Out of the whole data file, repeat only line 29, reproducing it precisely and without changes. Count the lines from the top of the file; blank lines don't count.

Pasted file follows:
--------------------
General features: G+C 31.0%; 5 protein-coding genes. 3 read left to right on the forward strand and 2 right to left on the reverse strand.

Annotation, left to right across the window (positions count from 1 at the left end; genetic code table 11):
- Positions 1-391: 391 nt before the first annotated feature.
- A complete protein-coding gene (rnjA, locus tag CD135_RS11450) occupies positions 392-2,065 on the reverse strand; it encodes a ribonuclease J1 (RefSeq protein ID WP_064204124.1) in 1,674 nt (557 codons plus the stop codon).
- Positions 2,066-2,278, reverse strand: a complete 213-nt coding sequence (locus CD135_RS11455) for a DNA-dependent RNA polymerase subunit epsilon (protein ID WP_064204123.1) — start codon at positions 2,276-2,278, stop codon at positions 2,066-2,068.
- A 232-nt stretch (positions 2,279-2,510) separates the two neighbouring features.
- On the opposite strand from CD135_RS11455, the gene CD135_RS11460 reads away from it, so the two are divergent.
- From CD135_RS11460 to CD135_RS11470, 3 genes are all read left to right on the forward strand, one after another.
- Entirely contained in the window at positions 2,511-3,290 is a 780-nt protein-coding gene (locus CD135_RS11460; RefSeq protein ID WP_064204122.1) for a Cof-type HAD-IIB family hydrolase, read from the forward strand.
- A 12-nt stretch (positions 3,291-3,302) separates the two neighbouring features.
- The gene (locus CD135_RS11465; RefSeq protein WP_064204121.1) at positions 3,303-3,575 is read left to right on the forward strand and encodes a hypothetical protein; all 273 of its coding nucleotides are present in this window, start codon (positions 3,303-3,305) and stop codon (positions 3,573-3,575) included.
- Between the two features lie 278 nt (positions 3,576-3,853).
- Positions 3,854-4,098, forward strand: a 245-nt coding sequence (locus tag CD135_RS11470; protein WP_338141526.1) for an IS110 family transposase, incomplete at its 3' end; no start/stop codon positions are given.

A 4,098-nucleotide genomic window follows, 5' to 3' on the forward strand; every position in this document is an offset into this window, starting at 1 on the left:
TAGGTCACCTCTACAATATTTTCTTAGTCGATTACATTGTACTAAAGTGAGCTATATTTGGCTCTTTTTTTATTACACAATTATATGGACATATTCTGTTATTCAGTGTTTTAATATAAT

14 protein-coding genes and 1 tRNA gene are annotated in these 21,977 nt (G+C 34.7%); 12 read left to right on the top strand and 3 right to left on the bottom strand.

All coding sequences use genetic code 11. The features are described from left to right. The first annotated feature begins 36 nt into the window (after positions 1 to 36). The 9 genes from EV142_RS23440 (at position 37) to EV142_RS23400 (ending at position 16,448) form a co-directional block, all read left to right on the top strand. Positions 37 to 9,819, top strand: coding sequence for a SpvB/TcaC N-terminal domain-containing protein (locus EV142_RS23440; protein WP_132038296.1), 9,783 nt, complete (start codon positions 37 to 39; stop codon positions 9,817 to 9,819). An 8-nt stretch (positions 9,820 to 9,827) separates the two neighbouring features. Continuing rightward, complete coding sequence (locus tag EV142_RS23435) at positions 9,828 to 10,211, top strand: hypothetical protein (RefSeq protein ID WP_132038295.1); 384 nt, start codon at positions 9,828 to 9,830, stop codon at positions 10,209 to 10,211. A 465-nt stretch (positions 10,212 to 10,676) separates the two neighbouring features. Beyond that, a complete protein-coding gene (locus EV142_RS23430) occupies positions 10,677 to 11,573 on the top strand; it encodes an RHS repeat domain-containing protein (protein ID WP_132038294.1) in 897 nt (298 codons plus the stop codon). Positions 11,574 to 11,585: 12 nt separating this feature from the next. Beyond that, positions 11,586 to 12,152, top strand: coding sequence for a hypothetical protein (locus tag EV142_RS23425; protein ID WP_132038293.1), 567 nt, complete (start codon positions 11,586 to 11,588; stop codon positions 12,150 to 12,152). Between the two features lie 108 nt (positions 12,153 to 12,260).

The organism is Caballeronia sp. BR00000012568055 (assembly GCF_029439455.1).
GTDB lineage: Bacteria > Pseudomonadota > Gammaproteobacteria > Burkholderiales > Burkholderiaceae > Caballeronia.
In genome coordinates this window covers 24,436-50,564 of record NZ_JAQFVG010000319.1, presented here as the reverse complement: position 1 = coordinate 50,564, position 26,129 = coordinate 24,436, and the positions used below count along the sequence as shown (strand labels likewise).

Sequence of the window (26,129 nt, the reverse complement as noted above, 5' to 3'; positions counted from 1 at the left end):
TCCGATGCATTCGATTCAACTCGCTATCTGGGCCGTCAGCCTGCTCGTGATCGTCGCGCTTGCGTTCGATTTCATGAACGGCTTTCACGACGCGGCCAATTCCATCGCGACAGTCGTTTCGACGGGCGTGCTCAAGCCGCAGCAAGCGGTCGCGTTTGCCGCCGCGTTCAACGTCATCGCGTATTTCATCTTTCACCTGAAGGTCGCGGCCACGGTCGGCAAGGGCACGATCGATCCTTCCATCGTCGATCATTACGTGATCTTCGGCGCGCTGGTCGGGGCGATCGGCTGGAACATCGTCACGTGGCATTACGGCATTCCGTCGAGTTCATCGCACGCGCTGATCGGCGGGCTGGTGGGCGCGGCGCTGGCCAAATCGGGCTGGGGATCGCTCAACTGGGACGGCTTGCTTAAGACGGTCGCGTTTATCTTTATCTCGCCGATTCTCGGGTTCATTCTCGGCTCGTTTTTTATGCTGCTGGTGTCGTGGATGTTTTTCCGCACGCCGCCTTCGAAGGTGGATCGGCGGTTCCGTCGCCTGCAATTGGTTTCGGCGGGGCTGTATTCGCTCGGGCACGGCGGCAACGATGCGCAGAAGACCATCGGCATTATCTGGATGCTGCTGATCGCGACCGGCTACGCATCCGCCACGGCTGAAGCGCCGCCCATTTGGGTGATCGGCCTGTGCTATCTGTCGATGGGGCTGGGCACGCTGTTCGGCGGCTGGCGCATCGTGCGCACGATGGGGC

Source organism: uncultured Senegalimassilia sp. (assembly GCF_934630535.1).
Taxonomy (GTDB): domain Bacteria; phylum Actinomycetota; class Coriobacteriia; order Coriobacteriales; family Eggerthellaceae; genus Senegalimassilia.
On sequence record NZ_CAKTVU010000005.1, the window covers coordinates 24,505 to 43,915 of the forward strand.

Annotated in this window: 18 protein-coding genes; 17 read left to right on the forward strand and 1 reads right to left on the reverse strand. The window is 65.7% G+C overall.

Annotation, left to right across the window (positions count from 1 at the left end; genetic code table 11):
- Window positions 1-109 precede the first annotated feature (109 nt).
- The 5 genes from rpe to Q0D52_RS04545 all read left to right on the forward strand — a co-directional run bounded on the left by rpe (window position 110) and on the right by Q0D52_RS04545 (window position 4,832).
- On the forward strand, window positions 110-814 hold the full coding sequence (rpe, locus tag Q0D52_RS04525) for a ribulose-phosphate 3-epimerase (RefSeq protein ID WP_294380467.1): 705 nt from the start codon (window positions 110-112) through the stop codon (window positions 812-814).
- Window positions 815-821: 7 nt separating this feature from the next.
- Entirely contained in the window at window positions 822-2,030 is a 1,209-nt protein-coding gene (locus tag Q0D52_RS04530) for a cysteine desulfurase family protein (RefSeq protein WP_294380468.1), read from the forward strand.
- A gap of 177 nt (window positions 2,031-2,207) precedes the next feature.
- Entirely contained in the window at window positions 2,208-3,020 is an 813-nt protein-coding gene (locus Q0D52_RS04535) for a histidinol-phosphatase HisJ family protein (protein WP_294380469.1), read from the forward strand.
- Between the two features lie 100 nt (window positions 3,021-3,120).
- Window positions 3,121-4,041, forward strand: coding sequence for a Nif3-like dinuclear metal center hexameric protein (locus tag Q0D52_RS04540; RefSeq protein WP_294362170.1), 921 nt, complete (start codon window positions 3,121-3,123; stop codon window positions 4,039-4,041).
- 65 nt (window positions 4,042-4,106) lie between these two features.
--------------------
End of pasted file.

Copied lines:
- The 5 genes from rpe to Q0D52_RS04545 all read left to right on the forward strand — a co-directional run bounded on the left by rpe (window position 110) and on the right by Q0D52_RS04545 (window position 4,832).